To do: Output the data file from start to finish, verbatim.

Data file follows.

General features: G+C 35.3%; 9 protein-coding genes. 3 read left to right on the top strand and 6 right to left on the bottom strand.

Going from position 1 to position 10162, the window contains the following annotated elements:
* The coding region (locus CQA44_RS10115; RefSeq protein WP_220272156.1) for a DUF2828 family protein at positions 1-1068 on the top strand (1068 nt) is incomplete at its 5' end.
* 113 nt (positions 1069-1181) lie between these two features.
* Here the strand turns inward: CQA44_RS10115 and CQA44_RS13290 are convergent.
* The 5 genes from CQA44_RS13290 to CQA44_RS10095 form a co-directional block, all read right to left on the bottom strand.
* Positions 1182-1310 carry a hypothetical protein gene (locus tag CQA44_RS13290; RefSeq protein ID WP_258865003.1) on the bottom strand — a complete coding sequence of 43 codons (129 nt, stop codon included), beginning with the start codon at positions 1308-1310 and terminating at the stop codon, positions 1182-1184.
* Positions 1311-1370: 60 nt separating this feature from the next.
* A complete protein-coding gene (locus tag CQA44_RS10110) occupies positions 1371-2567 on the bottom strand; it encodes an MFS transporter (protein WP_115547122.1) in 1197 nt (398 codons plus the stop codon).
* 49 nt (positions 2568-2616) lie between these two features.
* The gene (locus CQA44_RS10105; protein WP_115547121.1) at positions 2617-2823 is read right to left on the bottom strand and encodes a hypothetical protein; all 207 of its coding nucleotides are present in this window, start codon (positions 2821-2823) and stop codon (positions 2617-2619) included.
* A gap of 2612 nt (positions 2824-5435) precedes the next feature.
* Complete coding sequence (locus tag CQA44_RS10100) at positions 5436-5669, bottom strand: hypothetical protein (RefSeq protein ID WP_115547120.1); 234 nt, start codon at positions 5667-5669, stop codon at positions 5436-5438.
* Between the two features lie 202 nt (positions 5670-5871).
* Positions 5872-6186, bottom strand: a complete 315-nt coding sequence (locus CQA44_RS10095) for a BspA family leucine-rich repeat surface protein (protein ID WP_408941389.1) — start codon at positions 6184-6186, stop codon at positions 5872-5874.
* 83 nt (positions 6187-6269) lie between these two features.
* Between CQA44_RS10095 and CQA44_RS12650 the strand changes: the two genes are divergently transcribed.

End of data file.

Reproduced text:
General features: G+C 35.3%; 9 protein-coding genes. 3 read left to right on the top strand and 6 right to left on the bottom strand.

Going from position 1 to position 10162, the window contains the following annotated elements:
* The coding region (locus CQA44_RS10115; RefSeq protein WP_220272156.1) for a DUF2828 family protein at positions 1-1068 on the top strand (1068 nt) is incomplete at its 5' end.
* 113 nt (positions 1069-1181) lie between these two features.
* Here the strand turns inward: CQA44_RS10115 and CQA44_RS13290 are convergent.
* The 5 genes from CQA44_RS13290 to CQA44_RS10095 form a co-directional block, all read right to left on the bottom strand.
* Positions 1182-1310 carry a hypothetical protein gene (locus tag CQA44_RS13290; RefSeq protein ID WP_258865003.1) on the bottom strand — a complete coding sequence of 43 codons (129 nt, stop codon included), beginning with the start codon at positions 1308-1310 and terminating at the stop codon, positions 1182-1184.
* Positions 1311-1370: 60 nt separating this feature from the next.
* A complete protein-coding gene (locus tag CQA44_RS10110) occupies positions 1371-2567 on the bottom strand; it encodes an MFS transporter (protein WP_115547122.1) in 1197 nt (398 codons plus the stop codon).
* 49 nt (positions 2568-2616) lie between these two features.
* The gene (locus CQA44_RS10105; protein WP_115547121.1) at positions 2617-2823 is read right to left on the bottom strand and encodes a hypothetical protein; all 207 of its coding nucleotides are present in this window, start codon (positions 2821-2823) and stop codon (positions 2617-2619) included.
* A gap of 2612 nt (positions 2824-5435) precedes the next feature.
* Complete coding sequence (locus tag CQA44_RS10100) at positions 5436-5669, bottom strand: hypothetical protein (RefSeq protein ID WP_115547120.1); 234 nt, start codon at positions 5667-5669, stop codon at positions 5436-5438.
* Between the two features lie 202 nt (positions 5670-5871).
* Positions 5872-6186, bottom strand: a complete 315-nt coding sequence (locus CQA44_RS10095) for a BspA family leucine-rich repeat surface protein (protein ID WP_408941389.1) — start codon at positions 6184-6186, stop codon at positions 5872-5874.
* 83 nt (positions 6187-6269) lie between these two features.
* Between CQA44_RS10095 and CQA44_RS12650 the strand changes: the two genes are divergently transcribed.